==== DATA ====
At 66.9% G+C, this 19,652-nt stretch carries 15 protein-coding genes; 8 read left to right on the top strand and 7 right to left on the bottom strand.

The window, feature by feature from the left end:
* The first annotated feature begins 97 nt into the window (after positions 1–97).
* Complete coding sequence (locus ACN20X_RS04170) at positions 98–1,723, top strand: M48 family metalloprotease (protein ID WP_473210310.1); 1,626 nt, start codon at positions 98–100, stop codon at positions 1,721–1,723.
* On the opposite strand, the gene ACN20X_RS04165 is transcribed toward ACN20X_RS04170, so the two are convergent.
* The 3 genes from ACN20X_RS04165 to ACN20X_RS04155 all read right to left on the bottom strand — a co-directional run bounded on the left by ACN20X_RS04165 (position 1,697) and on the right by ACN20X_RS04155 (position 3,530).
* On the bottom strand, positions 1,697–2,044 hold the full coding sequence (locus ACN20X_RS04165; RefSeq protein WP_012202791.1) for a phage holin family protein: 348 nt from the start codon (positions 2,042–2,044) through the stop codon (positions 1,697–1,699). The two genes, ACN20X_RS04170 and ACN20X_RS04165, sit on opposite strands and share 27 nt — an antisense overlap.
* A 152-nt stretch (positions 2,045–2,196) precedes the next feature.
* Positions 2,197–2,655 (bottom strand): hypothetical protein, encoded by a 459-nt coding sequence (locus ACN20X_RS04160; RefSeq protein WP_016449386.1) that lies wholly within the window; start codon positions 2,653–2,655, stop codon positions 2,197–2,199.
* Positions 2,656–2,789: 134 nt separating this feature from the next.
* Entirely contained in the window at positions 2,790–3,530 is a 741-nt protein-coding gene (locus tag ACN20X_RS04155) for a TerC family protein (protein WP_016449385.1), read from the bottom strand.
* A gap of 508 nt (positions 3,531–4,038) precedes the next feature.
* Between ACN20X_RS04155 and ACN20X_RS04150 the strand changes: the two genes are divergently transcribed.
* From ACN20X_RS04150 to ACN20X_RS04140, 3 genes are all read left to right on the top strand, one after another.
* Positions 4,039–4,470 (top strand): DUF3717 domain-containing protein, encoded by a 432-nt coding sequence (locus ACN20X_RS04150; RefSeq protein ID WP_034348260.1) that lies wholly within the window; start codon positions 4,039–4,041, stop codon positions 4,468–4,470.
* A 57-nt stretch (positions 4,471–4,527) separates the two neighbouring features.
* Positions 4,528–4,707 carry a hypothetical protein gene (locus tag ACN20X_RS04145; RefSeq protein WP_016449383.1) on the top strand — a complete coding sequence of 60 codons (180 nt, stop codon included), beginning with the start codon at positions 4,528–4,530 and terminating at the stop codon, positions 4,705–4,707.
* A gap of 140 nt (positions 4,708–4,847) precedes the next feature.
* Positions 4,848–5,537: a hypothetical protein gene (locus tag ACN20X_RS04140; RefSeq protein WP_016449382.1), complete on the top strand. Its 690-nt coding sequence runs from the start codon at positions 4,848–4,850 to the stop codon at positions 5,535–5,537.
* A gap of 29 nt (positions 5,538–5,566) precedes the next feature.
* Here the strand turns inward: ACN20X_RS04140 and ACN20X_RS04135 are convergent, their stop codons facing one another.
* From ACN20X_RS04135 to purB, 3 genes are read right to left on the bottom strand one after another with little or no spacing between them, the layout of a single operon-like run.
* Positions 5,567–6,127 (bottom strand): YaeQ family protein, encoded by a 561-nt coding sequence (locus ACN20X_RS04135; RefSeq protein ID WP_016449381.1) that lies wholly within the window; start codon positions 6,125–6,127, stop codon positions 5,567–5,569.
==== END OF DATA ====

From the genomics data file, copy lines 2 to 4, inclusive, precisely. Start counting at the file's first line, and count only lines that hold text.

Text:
The window, feature by feature from the left end:
* The first annotated feature begins 97 nt into the window (after positions 1–97).
* Complete coding sequence (locus ACN20X_RS04170) at positions 98–1,723, top strand: M48 family metalloprotease (protein ID WP_473210310.1); 1,626 nt, start codon at positions 98–100, stop codon at positions 1,721–1,723.